|Meet John Doe|
|Directed by:||Frank Capra|
|Produced by:||Frank Capra|
|Written by:|| Richard Connell|
Robert Presnell Sr.
|Cast:|| Gary Cooper|
Meet John Doe is a 1941 comedy/drama directed and produced by Frank Capra and starring Gary Cooper and Barbara Stanwyck. The film, about a "grassroots" political campaign, created unwittingly by a newspaper columnist and pursued by a wealthy businessman, became a box office hit and was nominated for an Academy Award for best original story (for Richard Connell and Robert Presnell Sr.). Though the film is less well known than other Capra classics, it remains highly regarded today. The film is ranked #49 at AFI's 100 Years... 100 Cheers.
In a March 13, 1941 New York Times review of the film, critic Bosley Crowther noted the similarities between John Doe and other "everyman" characters in Frank Capra films:
- Actually, this is not our first introduction to John Doe. Mr. Capra has already presented him under the names of Longfellow Deeds and Jefferson Smith, the fellows, you remember, who went to town and to Washington, respectively. He is the honest and forthright fellow—confused, inconsistent but always sincere—who believes in the basic goodness of people and has the courage to fight hard for principles. When he went to town, he was fighting for a vague but comprehensible social ideal; in Washington, his adversaries were those who would use the United States Senate for corrupt and venal purposes.
| Spoiler warning: The following contains plot details about|
the entire movie.
Infuriated at being laid off from her job as a newspaper columnist at The New Bulletin, Ann Mitchell (Barbara Stanwyck) prints a fake letter from the unemployed "John Doe," threatening to commit suicide on New Year's Eve in protest of society's ills. When the note causes a sensation, the newspaper is forced to rehire Mitchell. The paper's editor, Henry Connell (James Gleason) and Ann hire a John Willoughby (Gary Cooper), a former minor league baseball player who has become a tramp to play the role of "John Doe." Ann's newspaper stories create an "All-American" persona for John Doe, and his fame spreads across the nation. His plain-spoken philosophy of helping one's neighbor strikes a chord and developes into a movement.
But Ann discovers that her newspaper publisher, D.B. Norton (Edward Arnold,) is bankrolling popular "John Doe Clubs" across the nation only to use them to launch a presidential campaign to put Norton in the White House. At his mansion, Norton tells his wealthy and powerful friends he will offer an "iron fist" to keep the John Doe people in line, something that goes against the club's beliefs and alarms both her and Willoughby himself when they hear him.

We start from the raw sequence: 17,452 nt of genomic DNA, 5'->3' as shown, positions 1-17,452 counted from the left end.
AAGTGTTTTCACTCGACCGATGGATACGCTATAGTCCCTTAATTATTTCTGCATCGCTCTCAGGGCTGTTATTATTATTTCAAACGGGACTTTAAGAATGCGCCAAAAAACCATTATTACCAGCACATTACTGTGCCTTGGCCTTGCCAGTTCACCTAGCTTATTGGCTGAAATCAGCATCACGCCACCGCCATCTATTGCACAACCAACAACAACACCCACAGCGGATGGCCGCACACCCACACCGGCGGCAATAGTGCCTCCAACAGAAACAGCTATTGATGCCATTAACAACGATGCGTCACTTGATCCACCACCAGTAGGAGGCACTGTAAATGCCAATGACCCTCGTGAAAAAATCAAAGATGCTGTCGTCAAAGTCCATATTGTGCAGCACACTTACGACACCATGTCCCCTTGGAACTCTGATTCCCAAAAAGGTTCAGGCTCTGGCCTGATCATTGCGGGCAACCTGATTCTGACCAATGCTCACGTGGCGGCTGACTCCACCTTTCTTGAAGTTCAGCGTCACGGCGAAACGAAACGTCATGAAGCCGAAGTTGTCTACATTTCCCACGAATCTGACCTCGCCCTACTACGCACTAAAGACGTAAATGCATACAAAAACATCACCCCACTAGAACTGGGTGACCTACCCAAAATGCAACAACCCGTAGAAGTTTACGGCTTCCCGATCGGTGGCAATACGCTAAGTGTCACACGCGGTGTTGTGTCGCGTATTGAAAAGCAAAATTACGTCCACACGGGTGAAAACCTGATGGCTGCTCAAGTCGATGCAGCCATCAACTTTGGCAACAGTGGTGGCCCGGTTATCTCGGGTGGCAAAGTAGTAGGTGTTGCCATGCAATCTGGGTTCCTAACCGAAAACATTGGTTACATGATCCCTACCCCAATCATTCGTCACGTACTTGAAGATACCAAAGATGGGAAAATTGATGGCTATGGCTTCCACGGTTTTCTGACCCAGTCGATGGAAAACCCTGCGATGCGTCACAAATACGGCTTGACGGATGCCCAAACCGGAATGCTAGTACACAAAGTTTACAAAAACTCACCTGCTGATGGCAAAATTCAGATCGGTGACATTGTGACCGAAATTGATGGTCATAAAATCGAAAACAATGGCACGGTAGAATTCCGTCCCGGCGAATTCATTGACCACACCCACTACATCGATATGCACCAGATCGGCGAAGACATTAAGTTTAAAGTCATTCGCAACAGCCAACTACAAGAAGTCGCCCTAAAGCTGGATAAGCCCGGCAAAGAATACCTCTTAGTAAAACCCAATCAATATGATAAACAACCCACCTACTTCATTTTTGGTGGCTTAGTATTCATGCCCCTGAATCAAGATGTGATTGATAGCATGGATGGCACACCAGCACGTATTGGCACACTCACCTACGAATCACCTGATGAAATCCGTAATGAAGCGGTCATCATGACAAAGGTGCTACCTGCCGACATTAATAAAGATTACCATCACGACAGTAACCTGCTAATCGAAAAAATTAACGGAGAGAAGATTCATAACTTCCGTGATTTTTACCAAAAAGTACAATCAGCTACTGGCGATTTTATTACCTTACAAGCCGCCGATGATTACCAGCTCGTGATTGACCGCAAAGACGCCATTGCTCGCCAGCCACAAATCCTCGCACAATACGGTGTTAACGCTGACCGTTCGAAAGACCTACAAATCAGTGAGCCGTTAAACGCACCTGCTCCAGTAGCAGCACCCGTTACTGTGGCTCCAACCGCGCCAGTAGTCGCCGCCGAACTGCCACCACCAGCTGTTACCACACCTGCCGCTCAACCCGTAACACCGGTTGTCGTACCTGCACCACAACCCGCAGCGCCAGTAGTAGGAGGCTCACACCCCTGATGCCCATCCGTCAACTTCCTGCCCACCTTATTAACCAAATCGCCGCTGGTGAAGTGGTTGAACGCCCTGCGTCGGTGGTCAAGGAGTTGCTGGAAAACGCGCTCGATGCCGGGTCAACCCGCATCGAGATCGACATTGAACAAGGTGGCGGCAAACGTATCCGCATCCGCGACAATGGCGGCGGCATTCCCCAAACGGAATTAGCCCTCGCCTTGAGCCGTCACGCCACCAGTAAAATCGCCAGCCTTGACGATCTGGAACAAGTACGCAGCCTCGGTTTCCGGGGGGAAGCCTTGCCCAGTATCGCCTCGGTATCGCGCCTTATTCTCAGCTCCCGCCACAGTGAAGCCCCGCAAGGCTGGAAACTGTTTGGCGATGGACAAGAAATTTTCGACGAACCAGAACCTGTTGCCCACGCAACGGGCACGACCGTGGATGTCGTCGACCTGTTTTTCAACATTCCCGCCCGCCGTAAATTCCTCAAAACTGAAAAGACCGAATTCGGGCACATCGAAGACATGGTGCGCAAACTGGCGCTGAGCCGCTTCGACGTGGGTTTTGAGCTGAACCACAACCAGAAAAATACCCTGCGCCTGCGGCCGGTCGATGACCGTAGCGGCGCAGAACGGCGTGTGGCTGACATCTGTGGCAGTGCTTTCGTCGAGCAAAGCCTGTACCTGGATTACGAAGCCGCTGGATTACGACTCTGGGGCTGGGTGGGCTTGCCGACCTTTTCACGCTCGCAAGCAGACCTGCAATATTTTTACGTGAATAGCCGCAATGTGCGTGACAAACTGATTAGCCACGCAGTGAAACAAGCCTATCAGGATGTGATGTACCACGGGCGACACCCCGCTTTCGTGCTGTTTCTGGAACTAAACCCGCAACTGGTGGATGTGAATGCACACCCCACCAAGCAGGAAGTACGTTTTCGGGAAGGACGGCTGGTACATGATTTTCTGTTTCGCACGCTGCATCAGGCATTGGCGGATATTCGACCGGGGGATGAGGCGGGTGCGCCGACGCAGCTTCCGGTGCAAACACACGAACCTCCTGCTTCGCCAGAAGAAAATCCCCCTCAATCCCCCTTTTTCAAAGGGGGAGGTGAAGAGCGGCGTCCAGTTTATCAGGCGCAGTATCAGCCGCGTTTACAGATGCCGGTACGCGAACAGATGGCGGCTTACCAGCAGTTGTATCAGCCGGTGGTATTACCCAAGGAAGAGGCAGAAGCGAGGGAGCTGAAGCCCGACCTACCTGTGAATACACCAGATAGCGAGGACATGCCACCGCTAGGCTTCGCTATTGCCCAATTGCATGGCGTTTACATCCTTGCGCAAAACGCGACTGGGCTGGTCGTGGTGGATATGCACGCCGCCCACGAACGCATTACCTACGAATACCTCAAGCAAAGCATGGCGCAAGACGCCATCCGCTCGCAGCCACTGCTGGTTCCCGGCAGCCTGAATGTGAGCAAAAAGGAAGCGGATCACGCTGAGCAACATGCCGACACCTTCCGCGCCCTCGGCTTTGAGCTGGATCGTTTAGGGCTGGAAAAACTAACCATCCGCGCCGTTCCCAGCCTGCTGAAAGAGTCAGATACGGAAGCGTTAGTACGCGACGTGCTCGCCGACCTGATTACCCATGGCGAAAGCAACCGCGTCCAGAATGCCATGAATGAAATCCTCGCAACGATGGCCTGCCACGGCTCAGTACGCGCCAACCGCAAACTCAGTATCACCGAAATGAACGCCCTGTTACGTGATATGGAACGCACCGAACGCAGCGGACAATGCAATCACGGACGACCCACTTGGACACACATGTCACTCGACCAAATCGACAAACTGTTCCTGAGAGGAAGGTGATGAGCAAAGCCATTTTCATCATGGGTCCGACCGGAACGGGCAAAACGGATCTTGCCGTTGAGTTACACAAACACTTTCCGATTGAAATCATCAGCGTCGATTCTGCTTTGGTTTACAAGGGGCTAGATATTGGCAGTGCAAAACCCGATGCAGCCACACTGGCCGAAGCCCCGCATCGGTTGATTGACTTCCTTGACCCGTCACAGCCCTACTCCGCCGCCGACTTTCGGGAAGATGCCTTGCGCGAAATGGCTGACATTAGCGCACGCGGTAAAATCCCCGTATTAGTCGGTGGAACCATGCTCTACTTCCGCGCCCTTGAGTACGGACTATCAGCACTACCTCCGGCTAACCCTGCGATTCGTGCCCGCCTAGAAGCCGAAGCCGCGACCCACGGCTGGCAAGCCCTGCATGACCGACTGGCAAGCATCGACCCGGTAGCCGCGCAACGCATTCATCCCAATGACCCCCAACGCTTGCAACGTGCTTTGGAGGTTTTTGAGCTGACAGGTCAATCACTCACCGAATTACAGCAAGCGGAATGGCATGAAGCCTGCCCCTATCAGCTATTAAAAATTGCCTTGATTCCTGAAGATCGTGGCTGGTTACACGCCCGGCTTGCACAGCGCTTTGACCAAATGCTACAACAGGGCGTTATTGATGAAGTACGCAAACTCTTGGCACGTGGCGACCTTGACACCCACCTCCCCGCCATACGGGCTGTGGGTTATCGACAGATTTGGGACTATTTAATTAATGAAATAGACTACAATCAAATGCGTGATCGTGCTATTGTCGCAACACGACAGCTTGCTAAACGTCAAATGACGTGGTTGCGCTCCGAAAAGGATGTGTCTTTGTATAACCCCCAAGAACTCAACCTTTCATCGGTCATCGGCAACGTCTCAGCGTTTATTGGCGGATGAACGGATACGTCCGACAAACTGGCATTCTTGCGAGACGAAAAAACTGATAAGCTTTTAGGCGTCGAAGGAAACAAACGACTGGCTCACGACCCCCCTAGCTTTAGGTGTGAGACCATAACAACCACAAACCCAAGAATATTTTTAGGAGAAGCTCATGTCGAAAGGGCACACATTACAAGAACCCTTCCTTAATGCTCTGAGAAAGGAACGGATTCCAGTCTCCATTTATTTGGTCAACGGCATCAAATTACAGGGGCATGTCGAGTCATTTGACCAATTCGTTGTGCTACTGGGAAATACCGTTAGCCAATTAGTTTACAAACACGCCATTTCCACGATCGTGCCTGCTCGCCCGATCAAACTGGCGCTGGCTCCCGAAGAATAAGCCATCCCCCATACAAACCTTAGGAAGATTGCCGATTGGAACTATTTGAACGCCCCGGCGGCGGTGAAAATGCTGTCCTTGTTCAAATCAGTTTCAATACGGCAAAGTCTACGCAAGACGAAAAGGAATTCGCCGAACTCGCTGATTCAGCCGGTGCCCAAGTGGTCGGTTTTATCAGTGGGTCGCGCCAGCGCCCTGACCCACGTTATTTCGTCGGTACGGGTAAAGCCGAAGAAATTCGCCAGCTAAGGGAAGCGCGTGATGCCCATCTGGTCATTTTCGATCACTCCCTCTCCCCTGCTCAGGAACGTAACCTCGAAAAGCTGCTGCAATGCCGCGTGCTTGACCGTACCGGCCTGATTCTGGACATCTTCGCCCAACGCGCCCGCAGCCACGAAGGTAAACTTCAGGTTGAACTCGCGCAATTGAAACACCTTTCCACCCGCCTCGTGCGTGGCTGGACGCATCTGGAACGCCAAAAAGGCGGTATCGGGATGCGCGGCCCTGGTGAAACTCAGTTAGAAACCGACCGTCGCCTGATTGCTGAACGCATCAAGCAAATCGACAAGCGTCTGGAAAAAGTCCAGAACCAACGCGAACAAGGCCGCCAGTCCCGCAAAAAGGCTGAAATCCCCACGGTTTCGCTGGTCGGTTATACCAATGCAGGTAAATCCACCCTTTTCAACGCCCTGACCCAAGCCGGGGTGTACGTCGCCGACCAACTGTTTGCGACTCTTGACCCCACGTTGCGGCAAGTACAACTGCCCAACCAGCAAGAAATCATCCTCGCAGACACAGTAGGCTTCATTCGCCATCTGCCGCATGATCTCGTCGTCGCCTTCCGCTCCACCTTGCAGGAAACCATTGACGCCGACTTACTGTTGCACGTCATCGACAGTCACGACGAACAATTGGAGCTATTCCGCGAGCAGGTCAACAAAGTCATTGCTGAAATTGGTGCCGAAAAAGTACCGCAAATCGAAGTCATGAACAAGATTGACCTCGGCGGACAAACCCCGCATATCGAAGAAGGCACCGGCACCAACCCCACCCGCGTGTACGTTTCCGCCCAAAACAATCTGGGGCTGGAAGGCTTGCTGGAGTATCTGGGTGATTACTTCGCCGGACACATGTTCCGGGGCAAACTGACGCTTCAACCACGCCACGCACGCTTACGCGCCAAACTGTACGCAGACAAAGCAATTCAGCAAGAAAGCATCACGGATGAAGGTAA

Willoughby confronts Norton on the night he is to speak before a large convention of John Doe Club members and he refuses to give a prepared speech endorsing Norton for president, saying he and the special interests he represents are against everything the John Doe movement stands for. In retaliation, Norton has a Special Edition of the newspaper printed calling Doe a fraud, which Willoughby must admit when Norton confronts him at the podium later during the event. Seemingly ruined, Willoughby actually contemplates suicide, but in the final, climactic scene, he is dissuaded by Ann to not jump from the rooftop of the 14-story City Hall building. Ann admits she loves him, and some of the club members urge him to carry on regardless of Norton's exposure of his original lie.
Spoilers end here.
|Gary Cooper||John Doe/Long John Willoughby|
|Barbara Stanwyck||Ann Mitchell|
|Edward Arnold||D. B. Norton|
|Walter Brennan||The Colonel|
|Spring Byington||Mrs. Mitchell|
|James Gleason||Henry Connell, editor, The New Bulletin|
|Gene Lockhart||Mayor Lovett|
|Rod La Rocque||Ted Sheldon, Norton's nephew|
- "You'll play your cards right and you'll never have to worry about money again." - Edward Arnold as D.B. Norton
- "Please don't give up. We'll start all over again. Just you and I. It isn't too late. The John Doe movement isn't dead yet. You see, John, it isn't dead or they wouldn't be here. It's alive in them. They kept it alive by being afraid. That's why they came up here. Oh, darling!... We can start clean now. Just you and I. It'll grow John, and it'll grow big because it'll be honest this time. Oh, John, if it's worth dying for, it's worth living for." - Barbara Stanwyck as Ann Mitchell
- "Lighthouses, John. Lighthouses in a foggy world." - James Gleason as Henry Connell
- "To most of you, your neighbor is a stranger, a guy with a barking dog and a fence around him. Now you can't be a stranger to any guy who's on your own team. So tear down that fence that separates you...You'll tear down a lot of hate and prejudices...I know a lot of you are saying to yourself: 'He's asking for a miracle!' ...Well, you're wrong. It's no miracle!...I see it happen once every year at Christmas time...Why can't that spirit last the whole year round? Gosh, if it ever did - we'd develop such a strength that no human force could stand against it." - Gary Cooper as John Doe
- The film was released in the United Kingdom under the title: "John Doe: Dynamite".